Lope de Vega
Biography of Lope de Vega
Félix Arturo Lope de Vega y Carpio was a Spanish playwright and poet. He was one of the key figures in the Spanish Golden Century Baroque literature. His reputation in the world of Spanish literature is second only to that of Cervantes, while the sheer volume of his literary output is unequalled, making him one of the most prolific authors in the history of literature.
Nicknamed "The Phoenix of Wits" and "Monster of Nature" (because of the sheer volume of his work) by Miguel de Cervantes, Lope de Vega renewed the Spanish theatre at a time when it was starting to become a mass cultural phenomenon. He defined the key characteristics of it, and along with Calderón de la Barca and Tirso de Molina, he took Spanish baroque theatre to its greater limits. Because of the insight, depth and ease of his plays, he is regarded among the best dramatists of Western literature, his plays still being represented worldwide. He was also one of the best lyric poets in the Spanish language, and author of various novels. Although not well known in the English-speaking world, his plays were presented in England as late as the 1660s, when diarist Samuel Pepys recorded having attended some adaptations and translations of them, although he omits mentioning the author.
He is attributed some 3,000 sonnets, 3 novels, 4 novellas, 9 epic poems, and about 1,800 plays. Although the quality of all of them is not the same, at least 80 of his plays are considered masterpieces. A friend to Quevedo and Juan Ruiz de Alarcón, the sheer volume of his lifework made him envied by not only contemporary authors such as Cervantes and Góngora, but also by many others: for instance, Goethe once wished he had been able to produce such a vast and colourful work.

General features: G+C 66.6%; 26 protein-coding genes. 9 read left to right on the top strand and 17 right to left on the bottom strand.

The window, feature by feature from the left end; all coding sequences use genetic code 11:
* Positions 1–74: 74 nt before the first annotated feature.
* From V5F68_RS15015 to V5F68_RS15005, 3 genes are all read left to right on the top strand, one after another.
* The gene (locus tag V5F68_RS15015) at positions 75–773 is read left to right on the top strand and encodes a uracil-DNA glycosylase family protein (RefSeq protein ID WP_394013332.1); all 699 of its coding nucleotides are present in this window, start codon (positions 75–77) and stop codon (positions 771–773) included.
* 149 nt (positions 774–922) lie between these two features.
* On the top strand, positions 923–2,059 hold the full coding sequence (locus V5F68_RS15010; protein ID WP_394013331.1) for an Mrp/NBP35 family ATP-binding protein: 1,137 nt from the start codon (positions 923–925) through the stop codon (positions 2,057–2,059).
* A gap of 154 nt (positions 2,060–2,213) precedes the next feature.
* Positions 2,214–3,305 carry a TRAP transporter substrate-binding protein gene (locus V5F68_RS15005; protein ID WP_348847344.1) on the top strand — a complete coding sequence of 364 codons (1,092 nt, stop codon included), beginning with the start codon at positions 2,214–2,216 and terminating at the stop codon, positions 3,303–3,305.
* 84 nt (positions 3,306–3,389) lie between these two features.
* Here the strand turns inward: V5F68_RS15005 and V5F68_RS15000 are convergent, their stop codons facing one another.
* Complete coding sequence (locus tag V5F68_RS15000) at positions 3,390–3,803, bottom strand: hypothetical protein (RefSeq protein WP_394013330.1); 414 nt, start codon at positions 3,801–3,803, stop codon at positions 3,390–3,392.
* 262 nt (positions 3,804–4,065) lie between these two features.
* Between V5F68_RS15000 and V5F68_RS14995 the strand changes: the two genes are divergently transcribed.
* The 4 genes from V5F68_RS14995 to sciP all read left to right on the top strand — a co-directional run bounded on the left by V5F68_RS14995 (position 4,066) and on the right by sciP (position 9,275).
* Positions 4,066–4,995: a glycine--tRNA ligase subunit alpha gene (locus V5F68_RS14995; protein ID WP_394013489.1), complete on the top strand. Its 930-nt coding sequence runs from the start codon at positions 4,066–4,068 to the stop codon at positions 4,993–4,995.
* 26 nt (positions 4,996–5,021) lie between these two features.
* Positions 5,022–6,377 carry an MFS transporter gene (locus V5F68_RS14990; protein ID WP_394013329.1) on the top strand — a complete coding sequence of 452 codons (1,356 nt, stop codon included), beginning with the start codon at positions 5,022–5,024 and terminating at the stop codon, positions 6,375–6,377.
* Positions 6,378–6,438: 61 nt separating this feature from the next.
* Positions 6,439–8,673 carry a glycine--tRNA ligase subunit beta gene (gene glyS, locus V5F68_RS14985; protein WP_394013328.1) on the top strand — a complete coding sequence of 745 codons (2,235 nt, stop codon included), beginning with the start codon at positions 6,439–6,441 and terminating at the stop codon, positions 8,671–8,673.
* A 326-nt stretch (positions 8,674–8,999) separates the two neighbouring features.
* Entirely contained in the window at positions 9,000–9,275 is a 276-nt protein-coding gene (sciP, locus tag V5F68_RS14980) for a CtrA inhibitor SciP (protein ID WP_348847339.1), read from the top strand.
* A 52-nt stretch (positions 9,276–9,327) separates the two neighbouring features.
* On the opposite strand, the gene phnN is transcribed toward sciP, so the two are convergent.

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Lope de Vega Poems
Lord, what am I, that with unceasing care Thou did'st seek after me, that Thou did'st wait Wet with unhealthy dews before my gate, And pass the gloomy nights of winter there?
POOR bark of Life, upon the billows hoarse Assailed by storms of envy and deceit, Across what cruel seas in passage fleet My and sword alone direct thy course!
The Good Shepherd
SHEPHERD! who with thine amorous, sylvan song Hast broken the slumber that encompassed me, Who mad'st Thy crook from the accursed tree On which Thy powerful arms were stretched so long!
Rimas humanas CXCI
Es la mujer del hombre lo más bueno, y locura decir que lo más malo, su vida suele ser y su regalo, su muerte suele ser y su veneno.
¿Qué tengo yo que mi amistad procuras?
¿Qué tengo yo que mi amistad procuras? ¿Qué interés se te sigue, Jesús mío que a mi puerta, cubierto de rocío, pasas las noches del invierno escuras?
Desmayarse, atreverse, estar furioso, áspero, tierno, liberal, esquivo, alentado, mortal, difunto, vivo, leal, traidor, cobarde y animoso:
Dulce desdén, si el daño que me haces de la suerte que sabes te agradezco, qué haré si un bien de tu rigor merezco, pues sólo con el mal me satisfaces.
Desmayarse, atreverse, estar furioso,
áspero, tierno, liberal, esquivo,
alentado, mortal, difunto, vivo,
leal, traidor, cobarde y animoso:
no hallar fuera del bien centro y reposo,
mostrarse alegre, triste, humilde, altivo,
enojado, valiente, fugitivo,
satisfecho, ofendido, receloso: